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Rotary, Lions Clubs Install Peace Pole at Renzie

New addition part of world-wide art installation

By Vickie Babyak
The Tube City Almanac
May 22, 2024
Posted in: McKeesport and Region News, White Oak News

Craig Anlauf helps position the new Peace Pole in Renziehausen Park. (Vickie Babyak photo for Tube City Almanac)

Spreading a universal message of peace, members of the White Oak Rotary Club and McKeesport Lions Club gathered Thursday evening to install a Peace Pole at the entrance of the Stephen Barry Field in Renzie Park.

“It’s the first year the Rotary Club and Lions Club collaborated on a project,” said Dan Dougherty, governor-elect of Rotary District 7305.

Incoming Rotary Club president Craig Anlauf said, “We're stronger together and it's the beginning of a long relationship.” Both clubs have common goals in serving their communities, he said.

The Peace Pole Project was created in Japan during the 1980s and was inspired by the work of philosopher, poet and singer Masahisa Goi, who believed that a common worldwide prayer for peace could unite the world in harmony.

“World peace comes about when each individual lives in a peaceful setting,” Goi wrote. “Likewise, when each individual lives in a peaceful setting, it means that world peace has been realized.”

After his death in 1980, his daughter carried on his work and spread the movement worldwide with the theme “May Peace Prevail on Earth” translated into local languages.

The Peace Pole Project now estimates that there are over 200,000 poles on every continent. The Peace Poles represent hope for global peace, no matter what race, religion or creed, and are a reminder to celebrate our common humanity.

White Oak Rotary Club and Lions Club members also planted hosta and flowers at the entrance of Stephen Barry Field. (Vickie Babyak photo for Tube City Almanac)

McKeesport’s peace pole is now included on the global Peace Pole Map and park visitors can scan a QR code located on the pole to direct them to information about the project.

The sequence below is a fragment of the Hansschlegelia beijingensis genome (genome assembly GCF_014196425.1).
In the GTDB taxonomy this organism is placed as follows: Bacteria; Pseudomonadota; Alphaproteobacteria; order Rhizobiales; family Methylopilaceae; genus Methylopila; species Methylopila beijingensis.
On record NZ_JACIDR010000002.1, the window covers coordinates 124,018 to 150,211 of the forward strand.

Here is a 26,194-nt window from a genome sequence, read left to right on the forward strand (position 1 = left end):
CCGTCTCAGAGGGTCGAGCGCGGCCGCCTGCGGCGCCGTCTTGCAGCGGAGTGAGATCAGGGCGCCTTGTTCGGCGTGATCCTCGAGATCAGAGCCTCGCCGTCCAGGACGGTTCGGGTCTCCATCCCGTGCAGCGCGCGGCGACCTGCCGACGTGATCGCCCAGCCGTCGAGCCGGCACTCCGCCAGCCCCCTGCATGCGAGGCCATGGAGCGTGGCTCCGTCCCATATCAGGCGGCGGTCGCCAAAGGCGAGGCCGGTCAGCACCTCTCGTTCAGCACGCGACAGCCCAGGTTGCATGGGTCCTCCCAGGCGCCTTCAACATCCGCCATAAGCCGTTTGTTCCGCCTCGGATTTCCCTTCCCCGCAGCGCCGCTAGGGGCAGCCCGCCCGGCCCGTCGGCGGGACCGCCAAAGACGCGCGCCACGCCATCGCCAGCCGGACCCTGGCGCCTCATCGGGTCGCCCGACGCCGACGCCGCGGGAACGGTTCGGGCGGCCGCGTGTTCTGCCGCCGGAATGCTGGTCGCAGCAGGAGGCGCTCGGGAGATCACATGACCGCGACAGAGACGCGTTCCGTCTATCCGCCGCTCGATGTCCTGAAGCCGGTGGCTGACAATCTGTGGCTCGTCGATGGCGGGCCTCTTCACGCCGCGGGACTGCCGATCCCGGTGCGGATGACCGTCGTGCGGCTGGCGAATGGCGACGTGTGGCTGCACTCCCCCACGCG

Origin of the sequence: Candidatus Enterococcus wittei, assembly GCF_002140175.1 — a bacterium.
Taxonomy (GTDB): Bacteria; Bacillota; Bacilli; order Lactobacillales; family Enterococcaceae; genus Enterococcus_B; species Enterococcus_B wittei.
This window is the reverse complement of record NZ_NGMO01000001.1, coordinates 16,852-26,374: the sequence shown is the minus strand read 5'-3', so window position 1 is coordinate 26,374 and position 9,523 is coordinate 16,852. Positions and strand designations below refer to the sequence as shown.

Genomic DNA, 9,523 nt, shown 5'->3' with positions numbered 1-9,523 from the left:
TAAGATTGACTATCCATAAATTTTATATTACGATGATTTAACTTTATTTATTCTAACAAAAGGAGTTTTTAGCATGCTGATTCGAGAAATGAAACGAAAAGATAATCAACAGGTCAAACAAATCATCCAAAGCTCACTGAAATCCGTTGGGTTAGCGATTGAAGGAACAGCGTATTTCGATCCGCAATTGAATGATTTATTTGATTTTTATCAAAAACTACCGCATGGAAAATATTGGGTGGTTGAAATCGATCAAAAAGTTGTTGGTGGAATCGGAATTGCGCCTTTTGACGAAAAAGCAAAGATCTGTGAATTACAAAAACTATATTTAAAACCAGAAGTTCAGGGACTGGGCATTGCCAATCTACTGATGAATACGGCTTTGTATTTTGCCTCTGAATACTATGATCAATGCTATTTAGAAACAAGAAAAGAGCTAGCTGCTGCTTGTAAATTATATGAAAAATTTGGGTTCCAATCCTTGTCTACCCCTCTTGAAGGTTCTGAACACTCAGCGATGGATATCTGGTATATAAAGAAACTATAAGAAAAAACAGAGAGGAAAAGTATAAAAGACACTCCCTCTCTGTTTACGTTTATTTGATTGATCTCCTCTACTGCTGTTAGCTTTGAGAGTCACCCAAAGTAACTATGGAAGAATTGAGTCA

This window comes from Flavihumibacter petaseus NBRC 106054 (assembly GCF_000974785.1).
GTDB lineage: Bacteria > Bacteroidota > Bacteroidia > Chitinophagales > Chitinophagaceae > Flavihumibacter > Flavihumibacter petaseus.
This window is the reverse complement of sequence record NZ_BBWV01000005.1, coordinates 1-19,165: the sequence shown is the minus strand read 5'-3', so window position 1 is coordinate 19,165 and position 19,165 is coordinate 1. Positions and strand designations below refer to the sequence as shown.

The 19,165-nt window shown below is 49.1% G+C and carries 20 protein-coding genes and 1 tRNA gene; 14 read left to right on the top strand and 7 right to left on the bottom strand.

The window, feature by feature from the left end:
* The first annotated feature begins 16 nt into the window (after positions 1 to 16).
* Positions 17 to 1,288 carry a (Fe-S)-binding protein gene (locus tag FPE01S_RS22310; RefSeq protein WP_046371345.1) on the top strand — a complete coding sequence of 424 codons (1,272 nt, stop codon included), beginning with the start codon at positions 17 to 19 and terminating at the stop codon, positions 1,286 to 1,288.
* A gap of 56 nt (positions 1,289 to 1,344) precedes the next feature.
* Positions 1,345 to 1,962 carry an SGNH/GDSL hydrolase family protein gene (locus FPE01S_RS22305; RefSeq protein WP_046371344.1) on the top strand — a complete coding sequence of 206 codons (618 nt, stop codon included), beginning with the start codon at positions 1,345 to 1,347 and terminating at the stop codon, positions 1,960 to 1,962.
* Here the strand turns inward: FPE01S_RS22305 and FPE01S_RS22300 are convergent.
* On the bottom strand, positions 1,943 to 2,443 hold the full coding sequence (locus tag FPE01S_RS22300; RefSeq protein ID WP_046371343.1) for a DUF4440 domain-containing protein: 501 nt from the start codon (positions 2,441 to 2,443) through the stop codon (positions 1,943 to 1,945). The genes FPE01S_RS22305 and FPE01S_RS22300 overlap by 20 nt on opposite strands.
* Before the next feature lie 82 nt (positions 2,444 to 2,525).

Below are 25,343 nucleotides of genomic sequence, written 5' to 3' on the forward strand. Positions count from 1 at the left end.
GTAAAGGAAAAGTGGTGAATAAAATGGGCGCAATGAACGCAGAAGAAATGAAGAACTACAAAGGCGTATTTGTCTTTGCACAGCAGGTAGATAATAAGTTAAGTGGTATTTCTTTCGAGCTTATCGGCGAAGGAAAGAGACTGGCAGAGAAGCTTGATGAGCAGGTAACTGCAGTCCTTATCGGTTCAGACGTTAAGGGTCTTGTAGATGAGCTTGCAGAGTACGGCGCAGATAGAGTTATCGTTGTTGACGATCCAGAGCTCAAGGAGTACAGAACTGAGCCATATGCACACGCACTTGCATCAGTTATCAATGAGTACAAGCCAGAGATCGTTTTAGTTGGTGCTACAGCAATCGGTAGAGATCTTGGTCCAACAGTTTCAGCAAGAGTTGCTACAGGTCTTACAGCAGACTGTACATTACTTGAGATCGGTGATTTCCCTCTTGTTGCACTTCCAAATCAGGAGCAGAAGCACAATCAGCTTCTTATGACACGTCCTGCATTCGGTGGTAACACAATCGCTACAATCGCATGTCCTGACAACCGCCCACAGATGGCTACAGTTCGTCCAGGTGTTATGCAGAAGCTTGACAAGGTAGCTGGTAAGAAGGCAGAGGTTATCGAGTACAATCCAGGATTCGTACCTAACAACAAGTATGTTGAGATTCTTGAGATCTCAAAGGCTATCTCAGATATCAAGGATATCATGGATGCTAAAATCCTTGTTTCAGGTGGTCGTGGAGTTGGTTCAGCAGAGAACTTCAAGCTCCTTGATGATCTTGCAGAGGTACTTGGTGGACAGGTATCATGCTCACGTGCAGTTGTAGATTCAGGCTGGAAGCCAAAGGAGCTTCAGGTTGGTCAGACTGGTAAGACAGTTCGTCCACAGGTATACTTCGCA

The Renzie Park pole carries the motto “May Peace Prevail on Earth” in English and many other languages, including Braille, to represent diversity of the city’s people and their native dialects that have been spoken throughout the years.

Dougherty said the Rotary Club and City Administrator Tom Maglicco worked together to identify the best location for the Peace Pole. Maglicco suggested the clubs adopt the flower bed at Stephen Barry Field and placing the pole there.

Both sides agreed that field — which hosts International Village each summer as well as ball games — was an ideal spot.

(Vickie Babyak photo for Tube City Almanac)

Dougherty said it was only later that he learned that former McKeesporter Stephen Barry, for whom the field is named, was a prominent Roman Catholic lay leader who became nationally known for helping the poor. Barry, who died in 1952, was honored in 1947 by the National Holy Name Society for his charitable works.

Dougherty said the link to Barry’s work adds further meaning to the site of the Peace Pole.

Club members worked Thursday to remove bushes and weeds from the designated area, planting flowers to enhance the appearance of the field entrance.

Busy Beaver of White Oak donated daylilies, the Lions Club donated hostas, and the City of McKeesport provided a truckload of mulch.

McKeesport Lions Club members from the left Ernie Oatneal, Annette James and Linda Povirk, all from McKeesport. (Vickie Babyak photo for Tube City Almanac)

“I purchased hostas for the project because I wanted an easy maintenance plant that grows nicely, as well as spreading and blooming every year,”  Lions Club member Annette James said.

White Oak Rotary Club members said that Rotary International’s incoming president, Stephanie Urchick, has a passion for peace and conflict resolution projects, and they were grateful to McKeesport Lions Club for their help with the Peace Pole Project.

Vickie Babyak is a photographer and freelance writer from Dravosburg. She may be reached at vbabyak@yahoo.com.

Editor’s Note: Dan Dougherty is a board member of Tube City Community Media Inc. He did not see this article prior to publication.

Originally published May 22, 2024.

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